Biden’s Plan to Lower Drug Prices. Did Trump help pave the way?
On his campaign website, President-elect Joe Biden asserted that he wants to “put a stop to runaway drug prices and the profiteering of the drug industry.” President Trump is famous for saying the drug companies are “getting away with murder.” Whatever the soundbite, drug prices are too high. And large, systemic changes are needed to bring them down.
Unfortunately for Americans, Trump’s bark was far bigger than his bite. He had four years in office, and drug prices are still climbing. However, by trumpeting (pun intended) policies most have associated with Democrats, he may have indeed forced Republicans to stay the course. Such efforts most notably include Trump’s executive orders, which dictate the following:
1) Medicare will no longer pay more for prescription drugs than high-income foreign countries, by using international reference pricing);
2) Expanded access to lower prices through wholesale drug importation from Canada; and
3) Expressly permitting, instead of just allowing it through FDA enforcement discretion, personally imported prescription orders from several countries with comparable pharmaceutical safety standards to the United States.
As Ian Spatz wrote in Manatt Health, these policies proposed “by a Republican president may mark a significant turning point in the long-standing national discussion of prescription drug prices. At a minimum, these late-term actions tee up prescription drug pricing as an early agenda item for the new Biden Administration and Congress.”
Biden could and should pick up the proverbial football and run with it. First, a significant component to prescription drug affordability comes down to the quality of your health insurance, if you have any at all. If you’re not insured, then you’re paying the cash prices of prescription drugs, which commonly exceed $500/month for a brand name drug. According to the Commonwealth Fund, “the United States entered the pandemic with 30 million uninsured people and more than 40 million under-insured.” Research by FamiliesUSA from this past July showed that over five million more Americans may have lost their insurance due to the pandemic.
Biden supports what he calls the “public option” to choose Medicare health insurance. He opposes what is frequently called “Medicare-for-All.” Biden supports giving Americans the option to join Medicare. Medicare-for-All kicks private insurers to the curb by mandating government health insurance. Wherever we fall on the political fence, we can all agree that more Americans with health insurance is a good thing. Yet, as we learned from Obamacare, insuring more Americans, which it has, does not lower drug prices. During the Obama-Biden years, Big Pharma did get away with murder! Famously, Obama caved to the pharmaceutical industry to secure its support for his signature healthcare bill. From Politico:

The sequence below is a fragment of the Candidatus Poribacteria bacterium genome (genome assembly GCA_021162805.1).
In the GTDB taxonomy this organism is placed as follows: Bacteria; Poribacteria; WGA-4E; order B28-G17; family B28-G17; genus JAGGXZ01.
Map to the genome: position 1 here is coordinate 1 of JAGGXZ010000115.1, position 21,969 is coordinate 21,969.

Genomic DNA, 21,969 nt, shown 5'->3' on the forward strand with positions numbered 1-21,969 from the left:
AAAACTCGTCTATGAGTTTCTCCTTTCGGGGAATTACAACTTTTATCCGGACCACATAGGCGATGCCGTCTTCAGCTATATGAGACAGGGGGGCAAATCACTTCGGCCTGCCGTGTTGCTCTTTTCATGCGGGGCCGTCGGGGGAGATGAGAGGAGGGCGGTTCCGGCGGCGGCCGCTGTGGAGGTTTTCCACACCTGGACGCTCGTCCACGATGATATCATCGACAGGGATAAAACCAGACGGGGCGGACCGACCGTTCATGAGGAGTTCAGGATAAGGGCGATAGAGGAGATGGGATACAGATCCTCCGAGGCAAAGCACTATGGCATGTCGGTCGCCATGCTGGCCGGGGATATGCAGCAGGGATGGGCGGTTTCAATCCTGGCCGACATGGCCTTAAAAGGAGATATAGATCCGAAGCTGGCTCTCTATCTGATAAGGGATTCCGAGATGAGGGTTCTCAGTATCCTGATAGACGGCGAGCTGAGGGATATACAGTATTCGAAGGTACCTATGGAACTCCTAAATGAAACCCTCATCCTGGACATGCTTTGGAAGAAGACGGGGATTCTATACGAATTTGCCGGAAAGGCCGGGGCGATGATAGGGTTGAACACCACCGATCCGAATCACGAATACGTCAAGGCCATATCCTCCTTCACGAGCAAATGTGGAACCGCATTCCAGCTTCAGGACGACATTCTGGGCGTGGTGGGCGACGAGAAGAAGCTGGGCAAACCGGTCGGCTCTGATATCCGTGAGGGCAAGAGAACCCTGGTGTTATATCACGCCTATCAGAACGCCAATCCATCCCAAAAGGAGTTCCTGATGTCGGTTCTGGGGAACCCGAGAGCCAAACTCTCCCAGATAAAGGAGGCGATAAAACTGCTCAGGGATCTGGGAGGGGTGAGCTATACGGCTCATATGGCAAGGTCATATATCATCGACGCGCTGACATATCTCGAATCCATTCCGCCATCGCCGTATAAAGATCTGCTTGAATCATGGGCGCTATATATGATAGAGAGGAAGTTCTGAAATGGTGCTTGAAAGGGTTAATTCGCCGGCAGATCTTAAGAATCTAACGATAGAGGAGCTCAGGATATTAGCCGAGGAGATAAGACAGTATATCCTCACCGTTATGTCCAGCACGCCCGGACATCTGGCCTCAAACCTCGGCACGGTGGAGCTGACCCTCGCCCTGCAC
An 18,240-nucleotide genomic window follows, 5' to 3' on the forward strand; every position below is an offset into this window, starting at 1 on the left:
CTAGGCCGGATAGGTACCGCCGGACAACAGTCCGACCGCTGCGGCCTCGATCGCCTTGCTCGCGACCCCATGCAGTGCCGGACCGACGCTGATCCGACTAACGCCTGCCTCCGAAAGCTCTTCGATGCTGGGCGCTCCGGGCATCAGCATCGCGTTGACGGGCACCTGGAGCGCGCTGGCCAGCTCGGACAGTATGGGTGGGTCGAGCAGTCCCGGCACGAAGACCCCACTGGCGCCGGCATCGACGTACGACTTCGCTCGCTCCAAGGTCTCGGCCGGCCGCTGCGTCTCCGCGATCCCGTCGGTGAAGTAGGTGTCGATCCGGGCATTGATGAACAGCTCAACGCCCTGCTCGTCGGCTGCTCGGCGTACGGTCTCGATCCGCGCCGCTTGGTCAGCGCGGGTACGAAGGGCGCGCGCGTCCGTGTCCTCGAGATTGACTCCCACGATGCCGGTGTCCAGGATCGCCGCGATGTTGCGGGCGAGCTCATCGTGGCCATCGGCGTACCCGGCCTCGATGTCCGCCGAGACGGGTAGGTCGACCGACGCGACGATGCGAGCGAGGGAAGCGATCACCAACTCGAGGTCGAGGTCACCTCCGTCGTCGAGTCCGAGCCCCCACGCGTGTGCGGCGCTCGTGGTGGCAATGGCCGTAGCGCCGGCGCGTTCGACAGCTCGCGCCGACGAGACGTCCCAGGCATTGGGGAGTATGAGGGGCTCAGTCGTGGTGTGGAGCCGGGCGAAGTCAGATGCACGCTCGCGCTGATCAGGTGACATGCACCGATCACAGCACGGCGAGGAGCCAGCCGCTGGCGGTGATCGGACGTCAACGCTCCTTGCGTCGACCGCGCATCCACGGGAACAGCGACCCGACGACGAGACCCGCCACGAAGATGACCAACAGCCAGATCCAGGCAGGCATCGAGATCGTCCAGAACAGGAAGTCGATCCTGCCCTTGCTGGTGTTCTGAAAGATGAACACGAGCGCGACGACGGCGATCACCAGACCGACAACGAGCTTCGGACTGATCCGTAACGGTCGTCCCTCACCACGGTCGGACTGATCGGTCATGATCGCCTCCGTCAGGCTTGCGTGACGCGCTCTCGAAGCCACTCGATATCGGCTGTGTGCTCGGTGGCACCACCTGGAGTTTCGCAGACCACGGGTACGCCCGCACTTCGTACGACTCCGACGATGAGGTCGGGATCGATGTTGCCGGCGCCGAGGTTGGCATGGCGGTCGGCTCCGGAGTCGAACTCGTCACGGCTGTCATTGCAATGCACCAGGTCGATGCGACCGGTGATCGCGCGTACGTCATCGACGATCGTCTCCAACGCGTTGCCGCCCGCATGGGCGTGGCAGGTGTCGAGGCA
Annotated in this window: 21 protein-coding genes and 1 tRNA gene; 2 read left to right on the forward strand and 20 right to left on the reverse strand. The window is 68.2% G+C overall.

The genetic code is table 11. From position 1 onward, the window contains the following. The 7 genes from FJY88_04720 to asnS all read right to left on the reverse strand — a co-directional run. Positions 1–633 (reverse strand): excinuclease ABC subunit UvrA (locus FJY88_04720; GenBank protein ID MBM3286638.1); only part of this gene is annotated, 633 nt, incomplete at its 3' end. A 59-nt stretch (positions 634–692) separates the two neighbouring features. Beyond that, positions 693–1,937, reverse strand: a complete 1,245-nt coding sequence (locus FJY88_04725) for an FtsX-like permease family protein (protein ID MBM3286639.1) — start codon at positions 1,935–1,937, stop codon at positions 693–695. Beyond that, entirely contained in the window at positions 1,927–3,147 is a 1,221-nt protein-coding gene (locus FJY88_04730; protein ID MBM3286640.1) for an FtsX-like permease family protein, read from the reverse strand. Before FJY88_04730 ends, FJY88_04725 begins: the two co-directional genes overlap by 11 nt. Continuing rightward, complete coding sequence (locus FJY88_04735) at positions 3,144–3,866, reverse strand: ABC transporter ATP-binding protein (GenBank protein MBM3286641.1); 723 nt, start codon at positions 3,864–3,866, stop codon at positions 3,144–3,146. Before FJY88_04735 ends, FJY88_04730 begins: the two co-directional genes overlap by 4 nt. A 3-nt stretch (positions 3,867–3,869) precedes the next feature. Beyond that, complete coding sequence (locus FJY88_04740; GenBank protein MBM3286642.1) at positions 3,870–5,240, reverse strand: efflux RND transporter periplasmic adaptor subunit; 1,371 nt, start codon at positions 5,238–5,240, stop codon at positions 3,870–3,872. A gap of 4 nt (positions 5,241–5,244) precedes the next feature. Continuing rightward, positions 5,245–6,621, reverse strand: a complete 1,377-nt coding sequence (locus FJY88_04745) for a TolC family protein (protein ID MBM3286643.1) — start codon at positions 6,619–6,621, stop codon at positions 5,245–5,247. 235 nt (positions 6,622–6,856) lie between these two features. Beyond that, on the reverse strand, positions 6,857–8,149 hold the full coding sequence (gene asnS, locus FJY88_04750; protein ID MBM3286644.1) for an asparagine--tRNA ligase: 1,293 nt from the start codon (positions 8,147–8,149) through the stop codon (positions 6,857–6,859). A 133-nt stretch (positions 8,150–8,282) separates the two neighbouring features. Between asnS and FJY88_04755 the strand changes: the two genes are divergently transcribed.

“President Barack Obama’s landmark health care bill shook up the health care system. One key player escaped the upheaval largely unscathed: Big Pharma.”
But that was then, this is now! Below, you’ll find what Biden proposes; for some of it, Trump has pushed the envelope forward already. Other parts of Biden’s drug price plans are staples of the Elijah Cummings Lower Drug Costs Now Act (H.R. 3), pushed by the Democrats, which passed the House along partisan lines in 2019.
Ending the ban on Medicare drug price negotiations
Before there was Obamacare, there was the Medicare Prescription Drug, Improvement, and Modernization Act of 2003 (MMA), which, for the first time, gave pharmacy benefits to older and other Americans on Medicare known as Part D. Like the Obama administration in 2009, the Republicans felt they had to make a deal with Big Pharma in 2003 to pass the MMA. Famously, the law actually banned Medicare from negotiating drug prices. The Democrats have a longstanding goal to end that ban. In his first presidential election, Trump came out swinging hard in support of the principle of drug price negotiations in Medicare. Hey, let’s make a deal! Biden wants to end the ban, too, and allow Medicare to negotiate prices with the pharmaceutical companies.
Limit launch prices
Increasing drug prices is one problem. The launch price is another. This is especially the case for medical products referred to as biologics and other specialty drugs. For example, as I view U.S. price comparisons on PharmacyChecker.com, I notice that the drug company Gilead has not increased the list price of its hepatitis C drug Sovaldi since launching in 2014. Before you applaud Gilead, keep in mind that the launch price was $1,000 per pill, $84,000 for a three-month treatment!
Biden says he will create an independent review board to assess the value of new drugs. To establish fair prices, the board will use an “international reference price”: one based on the average price of a drug in several countries, such as Australia, Canada, France, Germany, and the UK. This is right out of the Trump playbook and that of many other countries that employ reference pricing to make drugs more affordable. If the drug is launched first in the U.S., which is not uncommon, then the board will have to come up with a “reasonable” price based on the value.